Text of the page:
Turns out I didn’t have to make the choice.
I love it when my sports teams make me realize I’ve been thinking way too small. Like the Patriots this year, honing the game of football to heretofore unimagined levels of perfection. Like the Red Sox, when they intimated through the events of this season that 2004 might only have been the beginning.
At the time of the first World Series for Henry et al, Theo filled in the gaps between superstars on the team with obscure or underestimated talent from the waiver wire and free agent market. The blockbuster trade of erstwhile hero Nomar Garciaparra netted two utility infield guys.
Today those stopgap players have been replaced with the fruits of the farm system Theo set about building as soon as he took the general manager’s position. And while 2004’s moves to fill gaps added more wily, cynical utility guys to the mix, importing fresh from the farm brought about a cultural change around the ballpark in 2007. This was something I noticed right away, in fact, toward the end of April:
Here's one major difference from 2004: where in that year our team chemistry seemed largely comprised of wily, irreverent veterans, this year the team personality that's starting to emerge is one of studious, serious young men. That ballpark is electric right now with the combined earnest intensity of guys like Youkilis, Papelbon, Daisuke, and yes, even Beckett--all brilliantly talented prospects slowly growing into full-fledged ballplayers right in front of our eyes. It's an intoxicating thing, but very different from three years ago.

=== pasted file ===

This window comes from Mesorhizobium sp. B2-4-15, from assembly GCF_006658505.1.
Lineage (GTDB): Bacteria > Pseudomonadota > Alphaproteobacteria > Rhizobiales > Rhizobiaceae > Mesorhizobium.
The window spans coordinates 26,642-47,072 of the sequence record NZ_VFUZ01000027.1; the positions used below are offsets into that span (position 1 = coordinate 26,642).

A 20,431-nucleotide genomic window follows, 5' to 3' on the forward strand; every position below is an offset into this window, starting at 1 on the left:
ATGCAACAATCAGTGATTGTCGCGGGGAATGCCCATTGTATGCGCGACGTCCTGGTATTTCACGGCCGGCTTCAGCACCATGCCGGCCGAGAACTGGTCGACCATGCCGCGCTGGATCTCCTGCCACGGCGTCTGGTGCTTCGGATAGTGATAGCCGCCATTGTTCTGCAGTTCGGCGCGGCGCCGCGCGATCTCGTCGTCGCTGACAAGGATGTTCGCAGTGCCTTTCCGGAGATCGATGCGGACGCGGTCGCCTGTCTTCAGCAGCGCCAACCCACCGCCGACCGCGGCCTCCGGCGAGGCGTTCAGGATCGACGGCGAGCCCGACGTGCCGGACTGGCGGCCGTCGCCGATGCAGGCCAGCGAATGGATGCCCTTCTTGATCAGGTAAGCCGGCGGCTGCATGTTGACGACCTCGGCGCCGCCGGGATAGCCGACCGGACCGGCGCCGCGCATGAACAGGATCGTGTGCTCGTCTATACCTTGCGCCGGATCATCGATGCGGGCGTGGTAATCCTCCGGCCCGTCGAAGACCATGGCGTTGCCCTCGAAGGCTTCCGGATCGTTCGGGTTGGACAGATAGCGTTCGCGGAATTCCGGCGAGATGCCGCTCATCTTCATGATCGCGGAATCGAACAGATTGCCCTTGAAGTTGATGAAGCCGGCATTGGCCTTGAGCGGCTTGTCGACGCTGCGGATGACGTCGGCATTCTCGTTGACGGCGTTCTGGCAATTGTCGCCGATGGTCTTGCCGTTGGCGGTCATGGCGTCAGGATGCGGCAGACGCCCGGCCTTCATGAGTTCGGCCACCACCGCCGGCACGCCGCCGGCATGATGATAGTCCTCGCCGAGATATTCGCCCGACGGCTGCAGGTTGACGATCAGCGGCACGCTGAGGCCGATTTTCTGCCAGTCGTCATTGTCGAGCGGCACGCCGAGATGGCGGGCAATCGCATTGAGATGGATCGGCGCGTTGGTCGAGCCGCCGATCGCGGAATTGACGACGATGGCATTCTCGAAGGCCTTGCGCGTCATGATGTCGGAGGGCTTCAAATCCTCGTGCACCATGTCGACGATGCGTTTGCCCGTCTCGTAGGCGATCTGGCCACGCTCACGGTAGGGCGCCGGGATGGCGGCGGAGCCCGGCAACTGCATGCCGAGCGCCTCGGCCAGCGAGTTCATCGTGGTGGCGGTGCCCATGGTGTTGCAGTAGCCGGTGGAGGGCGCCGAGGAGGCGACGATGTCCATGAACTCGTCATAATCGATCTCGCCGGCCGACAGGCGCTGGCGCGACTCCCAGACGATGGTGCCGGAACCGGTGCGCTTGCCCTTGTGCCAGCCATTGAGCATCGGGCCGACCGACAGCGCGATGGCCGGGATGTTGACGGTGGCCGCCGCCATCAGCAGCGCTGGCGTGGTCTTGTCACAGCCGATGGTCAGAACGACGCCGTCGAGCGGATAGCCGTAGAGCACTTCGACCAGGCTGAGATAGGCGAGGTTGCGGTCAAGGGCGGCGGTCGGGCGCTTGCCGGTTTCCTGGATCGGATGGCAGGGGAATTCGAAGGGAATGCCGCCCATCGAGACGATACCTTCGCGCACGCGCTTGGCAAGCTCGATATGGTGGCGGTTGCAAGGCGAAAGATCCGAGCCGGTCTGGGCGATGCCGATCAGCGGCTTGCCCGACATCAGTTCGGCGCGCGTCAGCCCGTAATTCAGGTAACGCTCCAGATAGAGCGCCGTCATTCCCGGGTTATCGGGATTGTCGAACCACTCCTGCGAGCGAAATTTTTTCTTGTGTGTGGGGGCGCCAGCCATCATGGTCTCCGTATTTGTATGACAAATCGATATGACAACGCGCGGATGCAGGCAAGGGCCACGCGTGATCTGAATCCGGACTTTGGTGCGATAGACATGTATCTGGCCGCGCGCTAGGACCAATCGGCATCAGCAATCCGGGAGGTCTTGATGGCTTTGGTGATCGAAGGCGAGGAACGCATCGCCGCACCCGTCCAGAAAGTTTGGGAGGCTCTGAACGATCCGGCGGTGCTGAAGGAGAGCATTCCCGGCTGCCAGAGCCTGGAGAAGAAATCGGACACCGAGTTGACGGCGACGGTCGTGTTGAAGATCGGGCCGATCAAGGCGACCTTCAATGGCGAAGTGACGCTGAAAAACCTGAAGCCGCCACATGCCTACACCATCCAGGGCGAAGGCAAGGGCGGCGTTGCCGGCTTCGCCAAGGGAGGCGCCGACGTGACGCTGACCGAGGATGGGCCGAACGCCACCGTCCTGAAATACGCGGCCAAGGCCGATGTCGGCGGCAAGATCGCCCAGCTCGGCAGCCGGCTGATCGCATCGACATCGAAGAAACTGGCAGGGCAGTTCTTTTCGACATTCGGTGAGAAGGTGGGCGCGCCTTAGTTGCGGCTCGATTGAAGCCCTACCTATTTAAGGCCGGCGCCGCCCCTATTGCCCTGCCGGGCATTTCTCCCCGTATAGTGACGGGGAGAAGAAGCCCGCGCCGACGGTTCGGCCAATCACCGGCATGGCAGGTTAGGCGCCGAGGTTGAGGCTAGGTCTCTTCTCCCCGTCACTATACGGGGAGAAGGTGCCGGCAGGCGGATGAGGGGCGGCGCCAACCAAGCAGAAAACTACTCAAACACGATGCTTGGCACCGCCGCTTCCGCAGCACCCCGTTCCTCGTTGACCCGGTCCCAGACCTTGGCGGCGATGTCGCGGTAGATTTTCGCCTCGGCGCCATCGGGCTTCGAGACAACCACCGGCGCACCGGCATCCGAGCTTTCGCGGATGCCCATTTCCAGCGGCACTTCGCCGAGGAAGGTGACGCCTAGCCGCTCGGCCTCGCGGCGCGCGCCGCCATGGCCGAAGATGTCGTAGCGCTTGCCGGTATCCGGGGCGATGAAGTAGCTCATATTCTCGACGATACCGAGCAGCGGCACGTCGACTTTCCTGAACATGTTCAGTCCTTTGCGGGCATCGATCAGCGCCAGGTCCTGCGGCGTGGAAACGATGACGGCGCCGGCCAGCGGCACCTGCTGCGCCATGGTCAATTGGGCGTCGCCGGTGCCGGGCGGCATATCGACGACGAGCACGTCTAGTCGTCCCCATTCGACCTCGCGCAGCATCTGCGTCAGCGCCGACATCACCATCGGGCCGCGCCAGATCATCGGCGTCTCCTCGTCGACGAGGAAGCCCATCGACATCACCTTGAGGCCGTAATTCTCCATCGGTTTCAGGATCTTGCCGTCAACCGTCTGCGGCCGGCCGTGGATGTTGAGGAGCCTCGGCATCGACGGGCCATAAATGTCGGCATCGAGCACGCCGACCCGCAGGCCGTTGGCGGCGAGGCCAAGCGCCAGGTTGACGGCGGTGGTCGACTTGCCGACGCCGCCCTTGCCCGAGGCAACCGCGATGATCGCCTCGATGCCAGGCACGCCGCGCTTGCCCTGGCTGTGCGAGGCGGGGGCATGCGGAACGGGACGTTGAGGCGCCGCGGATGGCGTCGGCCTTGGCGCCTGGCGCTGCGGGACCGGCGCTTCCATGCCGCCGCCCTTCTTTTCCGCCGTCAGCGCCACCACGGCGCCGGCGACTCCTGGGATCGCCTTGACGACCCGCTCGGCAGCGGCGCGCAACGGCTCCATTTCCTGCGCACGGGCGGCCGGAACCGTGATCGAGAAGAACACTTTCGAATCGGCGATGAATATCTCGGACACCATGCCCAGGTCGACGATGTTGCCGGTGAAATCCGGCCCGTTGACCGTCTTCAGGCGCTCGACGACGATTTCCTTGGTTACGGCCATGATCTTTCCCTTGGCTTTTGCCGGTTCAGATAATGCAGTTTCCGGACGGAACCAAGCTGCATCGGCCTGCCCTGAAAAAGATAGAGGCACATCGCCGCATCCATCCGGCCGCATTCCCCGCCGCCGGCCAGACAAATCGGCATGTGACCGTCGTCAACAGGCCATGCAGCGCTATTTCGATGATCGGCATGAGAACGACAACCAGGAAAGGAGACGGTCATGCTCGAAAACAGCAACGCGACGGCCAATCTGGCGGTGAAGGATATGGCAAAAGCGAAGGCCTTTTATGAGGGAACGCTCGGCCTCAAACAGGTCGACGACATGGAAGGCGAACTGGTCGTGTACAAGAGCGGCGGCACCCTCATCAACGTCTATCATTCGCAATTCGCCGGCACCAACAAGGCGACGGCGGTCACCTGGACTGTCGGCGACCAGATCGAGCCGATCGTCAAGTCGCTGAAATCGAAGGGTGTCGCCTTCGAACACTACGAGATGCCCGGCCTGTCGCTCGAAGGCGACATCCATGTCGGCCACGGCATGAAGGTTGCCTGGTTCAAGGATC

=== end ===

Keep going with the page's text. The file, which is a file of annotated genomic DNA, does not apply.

This approach also has its pros and cons. Chief among them is that a hard-bitten utilityman from a small-market team who’s been around the block is more likely to adjust to the pressure around here quickly. Even the most golden of golden boys, Jacoby Ellsbury, felt the heat this year, telling an MLB.com reporter in September:
"I think you have to grow up quick," said Ellsbury, who turned 24 on Sept. 11. "There's not really a learning curve, especially when you're playing for an organization like the Red Sox. You're expected to go out there and perform right away."
It’s true. But what they get in return is nothing short of worship from a baseball-mad public. Not necessarily bad work for a ballplayer with the right personality. And Theo has stocked the farm system with prospects who match not only the team’s technical, on-field goals, but who seem likely to thrive mentally if they’re called up.
Thanks to the success of this system, the World Championship season of the 2007 Red Sox had a boost from the farm to see it through lean times, which was key to maintaining the best record in baseball, the division win for the first time in 15 years, and, of course, reaching the Promised Land once again.
That’s not to say the 2007 Red Sox didn’t have their problems. In fact, this was one area of similarity between them and the 04 Sox: an infuriating middle season. An infusion of September callups including Ellsbury and Clay Buchholz would thankfully pull them out of that funk, and create new young legends in Boston.
And, of course, there was Jon Lester. More on him later.
As of this year, a careful balance of personal chemistry had come about in this era’s Red Sox clubhouse, in stark contrast to the Yawkey Era’s 25 guys in 25 cabs, and also in contrast to the irreverent, unpolished gang of 25 in 2004. That balance was centered on a precisely measured blend of these young pups, with players so veteran they’re more like pillars of the Red Sox community: Jason Varitek. Curt Schilling. Big Papi.
One of the key elements of the 2007 Red Sox was the give and take between the graybeards and rookies, the former keeping the latter in line, and the latter keeping the former young. No two among the cast of characters are alike, but what they all have in common is that they are all bold, even larger-than-life, personalities.
Take Papi for example. On my Champions Again DVD there’s bonus footage of Papi driving in a car, with a NESN camera and reporter riding shotgun. “Manny’s a little ‘oo-oo’”, he explains to the camera, with an accompanying hand gesture.